New Jersey comprises five geologic regions, three of them shared with Pennsylvania. All of them have notable mineral deposits, and four of them have produced gemstones. Only a few of the known sites are publicly accessible, however. Near some old mining operations, "dumps" of rock with too-small quantities of useful minerals for industrial extraction are open to visitors.
New Jersey has its own native brand of quartz, known as "Cape May diamonds." They are unusually clear quartz pebbles, best found on Sunset Beach, to the West of the town of Cape May after an arduous trip down the Delaware River valley that has tumbled them smooth. Quartz pebbles and multicolored quartzite are also to be found almost at the other end of New Jersey's shore of Delaware Bay, in the Salem Jasper Gravel, in the shadow of a nuclear power plant. Off a student parking lot at Montclair State University, on the site of a former quarry, you may still find smoky quartz, amethyst and other stones including opals, a chemically similar, though sedimentary, stone that contains water.
Agates can be found at some of the same sites as quartz pebbles, and so can jaspers. South of Interstate Highway 78 in Somerset County is a site sometimes referred to as "Carnelian Brook." Malachite and serpentine can be found, along with other minerals, at an overgrown quarry in a Morris County park near Lake Valhalla. The nearby Watchung Mountains hosted some very early copper mines, and this area also offers finds of copper-containing gemstones such as malachite.
Iron was a major mineral in New Jersey's development from the earliest colonial days, and the gemstone forms of hematite, marcasite and pyrite are still to be found in several old and current quarries and mines. They were once found in large nodules at Cliffwood Beach on Raritan Bay, though development has made them harder to spot in the dark clay.
Though not generally recognized as a gemstone, New Jersey's true native mineral, found in the zinc mines in the state's northwest corner, is well known to rockhounds. The Sterling Hill Mining Museum in Ogdensburg offers several digging opportunities, both in the remains of the original mine's output and in dumps created for visitors' enjoyment.The Franklin Mineral Museum, in nearby Franklin, has three collecting areas, including the original 3.5-acre Buckwheat Dump, where new minerals have been identified in the 21st century. Franklinite contains both zinc and iron and has been described as resembling chocolate chips. The Franklin-area minerals are especially known for their fluorescence, best viewed under black light.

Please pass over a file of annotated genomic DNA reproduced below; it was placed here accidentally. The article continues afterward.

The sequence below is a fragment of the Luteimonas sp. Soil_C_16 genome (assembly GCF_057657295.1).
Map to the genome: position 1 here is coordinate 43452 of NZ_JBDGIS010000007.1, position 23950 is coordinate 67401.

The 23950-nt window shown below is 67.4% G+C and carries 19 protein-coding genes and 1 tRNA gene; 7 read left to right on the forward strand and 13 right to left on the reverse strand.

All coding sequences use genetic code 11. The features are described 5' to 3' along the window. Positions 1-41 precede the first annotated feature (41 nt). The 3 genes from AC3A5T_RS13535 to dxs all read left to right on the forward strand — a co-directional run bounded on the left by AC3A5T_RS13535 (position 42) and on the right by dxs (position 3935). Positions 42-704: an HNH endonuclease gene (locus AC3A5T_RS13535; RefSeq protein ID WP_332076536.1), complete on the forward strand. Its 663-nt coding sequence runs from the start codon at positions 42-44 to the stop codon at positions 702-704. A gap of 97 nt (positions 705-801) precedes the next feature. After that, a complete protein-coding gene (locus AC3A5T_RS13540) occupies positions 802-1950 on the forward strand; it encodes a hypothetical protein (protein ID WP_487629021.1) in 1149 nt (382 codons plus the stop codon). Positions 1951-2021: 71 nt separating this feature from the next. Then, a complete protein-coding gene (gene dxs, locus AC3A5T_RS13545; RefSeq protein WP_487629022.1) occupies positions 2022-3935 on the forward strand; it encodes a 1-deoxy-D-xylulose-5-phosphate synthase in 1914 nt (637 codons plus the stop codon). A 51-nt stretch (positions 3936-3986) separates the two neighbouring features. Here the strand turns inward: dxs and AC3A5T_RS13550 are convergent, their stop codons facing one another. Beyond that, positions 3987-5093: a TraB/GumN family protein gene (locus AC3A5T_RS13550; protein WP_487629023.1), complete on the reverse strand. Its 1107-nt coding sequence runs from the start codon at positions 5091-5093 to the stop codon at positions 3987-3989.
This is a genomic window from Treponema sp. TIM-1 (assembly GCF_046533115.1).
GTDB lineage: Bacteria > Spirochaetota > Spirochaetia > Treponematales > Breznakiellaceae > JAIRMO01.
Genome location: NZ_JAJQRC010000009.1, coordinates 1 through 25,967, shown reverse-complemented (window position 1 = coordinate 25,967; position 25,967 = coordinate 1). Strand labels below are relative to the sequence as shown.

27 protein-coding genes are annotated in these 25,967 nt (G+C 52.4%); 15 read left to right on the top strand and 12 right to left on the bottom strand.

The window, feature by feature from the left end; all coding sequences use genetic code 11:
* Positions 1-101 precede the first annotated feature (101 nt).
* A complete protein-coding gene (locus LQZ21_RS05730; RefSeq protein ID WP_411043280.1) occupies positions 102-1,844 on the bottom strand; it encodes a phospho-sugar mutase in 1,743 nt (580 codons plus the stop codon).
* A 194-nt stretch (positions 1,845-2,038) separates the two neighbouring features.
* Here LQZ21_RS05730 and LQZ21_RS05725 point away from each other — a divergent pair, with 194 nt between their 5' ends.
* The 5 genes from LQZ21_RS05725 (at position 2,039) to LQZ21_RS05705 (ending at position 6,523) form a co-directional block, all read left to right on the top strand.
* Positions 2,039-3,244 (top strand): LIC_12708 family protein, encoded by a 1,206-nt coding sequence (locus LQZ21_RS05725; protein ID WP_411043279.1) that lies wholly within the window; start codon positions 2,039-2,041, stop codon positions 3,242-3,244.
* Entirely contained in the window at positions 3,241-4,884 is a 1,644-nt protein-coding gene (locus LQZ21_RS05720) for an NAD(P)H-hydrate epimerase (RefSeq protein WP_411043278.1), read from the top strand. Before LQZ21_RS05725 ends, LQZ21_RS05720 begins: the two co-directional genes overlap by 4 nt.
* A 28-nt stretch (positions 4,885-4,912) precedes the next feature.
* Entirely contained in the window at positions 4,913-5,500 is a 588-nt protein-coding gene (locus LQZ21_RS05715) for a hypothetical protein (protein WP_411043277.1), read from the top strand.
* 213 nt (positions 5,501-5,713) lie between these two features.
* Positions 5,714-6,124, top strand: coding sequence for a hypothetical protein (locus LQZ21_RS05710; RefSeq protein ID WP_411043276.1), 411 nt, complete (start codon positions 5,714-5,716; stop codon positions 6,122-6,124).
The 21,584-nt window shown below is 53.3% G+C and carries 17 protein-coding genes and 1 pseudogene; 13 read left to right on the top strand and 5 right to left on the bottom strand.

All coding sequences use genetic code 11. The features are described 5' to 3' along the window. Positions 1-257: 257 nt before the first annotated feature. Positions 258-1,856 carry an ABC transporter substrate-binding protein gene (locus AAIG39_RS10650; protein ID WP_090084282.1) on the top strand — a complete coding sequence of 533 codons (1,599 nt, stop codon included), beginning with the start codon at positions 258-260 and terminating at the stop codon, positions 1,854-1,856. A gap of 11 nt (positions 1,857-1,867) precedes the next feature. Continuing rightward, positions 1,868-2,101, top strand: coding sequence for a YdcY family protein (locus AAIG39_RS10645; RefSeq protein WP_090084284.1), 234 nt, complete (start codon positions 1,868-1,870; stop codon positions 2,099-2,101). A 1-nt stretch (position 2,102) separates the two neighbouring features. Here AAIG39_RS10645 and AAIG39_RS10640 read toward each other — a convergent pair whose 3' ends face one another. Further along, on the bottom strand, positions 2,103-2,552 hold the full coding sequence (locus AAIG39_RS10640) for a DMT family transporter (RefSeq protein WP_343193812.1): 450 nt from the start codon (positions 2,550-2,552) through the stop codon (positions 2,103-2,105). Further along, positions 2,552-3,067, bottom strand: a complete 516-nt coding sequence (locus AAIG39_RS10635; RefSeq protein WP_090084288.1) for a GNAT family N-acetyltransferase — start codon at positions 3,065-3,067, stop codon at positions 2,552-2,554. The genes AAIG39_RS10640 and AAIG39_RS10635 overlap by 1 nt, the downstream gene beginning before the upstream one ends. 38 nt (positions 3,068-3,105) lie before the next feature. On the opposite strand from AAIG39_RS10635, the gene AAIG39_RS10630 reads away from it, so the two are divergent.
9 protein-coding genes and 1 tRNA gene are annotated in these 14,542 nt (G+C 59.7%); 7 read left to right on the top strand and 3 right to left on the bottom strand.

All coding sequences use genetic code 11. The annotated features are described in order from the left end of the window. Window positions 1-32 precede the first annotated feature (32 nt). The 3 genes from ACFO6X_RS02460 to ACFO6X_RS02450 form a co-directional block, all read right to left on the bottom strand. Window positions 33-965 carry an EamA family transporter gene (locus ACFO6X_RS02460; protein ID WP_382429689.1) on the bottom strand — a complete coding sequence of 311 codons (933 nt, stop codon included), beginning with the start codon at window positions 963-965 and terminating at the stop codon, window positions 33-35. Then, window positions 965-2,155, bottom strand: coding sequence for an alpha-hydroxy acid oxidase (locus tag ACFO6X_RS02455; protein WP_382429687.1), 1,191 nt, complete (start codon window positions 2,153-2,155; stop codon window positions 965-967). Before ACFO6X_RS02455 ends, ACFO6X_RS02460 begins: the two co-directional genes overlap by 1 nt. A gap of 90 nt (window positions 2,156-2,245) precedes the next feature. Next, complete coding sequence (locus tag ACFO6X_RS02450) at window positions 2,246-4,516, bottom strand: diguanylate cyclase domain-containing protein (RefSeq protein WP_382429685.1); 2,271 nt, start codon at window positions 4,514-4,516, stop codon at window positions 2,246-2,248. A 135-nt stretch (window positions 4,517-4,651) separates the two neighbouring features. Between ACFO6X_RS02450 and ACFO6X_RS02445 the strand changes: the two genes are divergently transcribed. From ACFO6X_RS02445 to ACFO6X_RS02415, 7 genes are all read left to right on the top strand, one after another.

The Lime Crest Quarry, still operating outside of Sparta, has on occasion opened to the public for gem hunting under the auspices of the Franklin-Ogdensburg Mineralogical Society. Along with gems and minerals found elsewhere in the state, rock hunters have gone home from Lime Crest with blue-green apatite — until recently little known as a gemstone and also found at the Sterling Hill Mine — spinels, dravite (a form of tourmaline) and even rubies.
Barbara Kellam-Scott has written since 1981 for print publications including "MassBay Antiques" and the award-winning corporate science magazine "Bellcore EXCHANGE." She writes as an advocate and lay Bible scholar in the Presbyterian Church. Kellam-Scott holds a Bachelor of Arts in intercultural studies from Ramapo College of New Jersey and conducted graduate work in sociology, theology and Biblical Hebrew.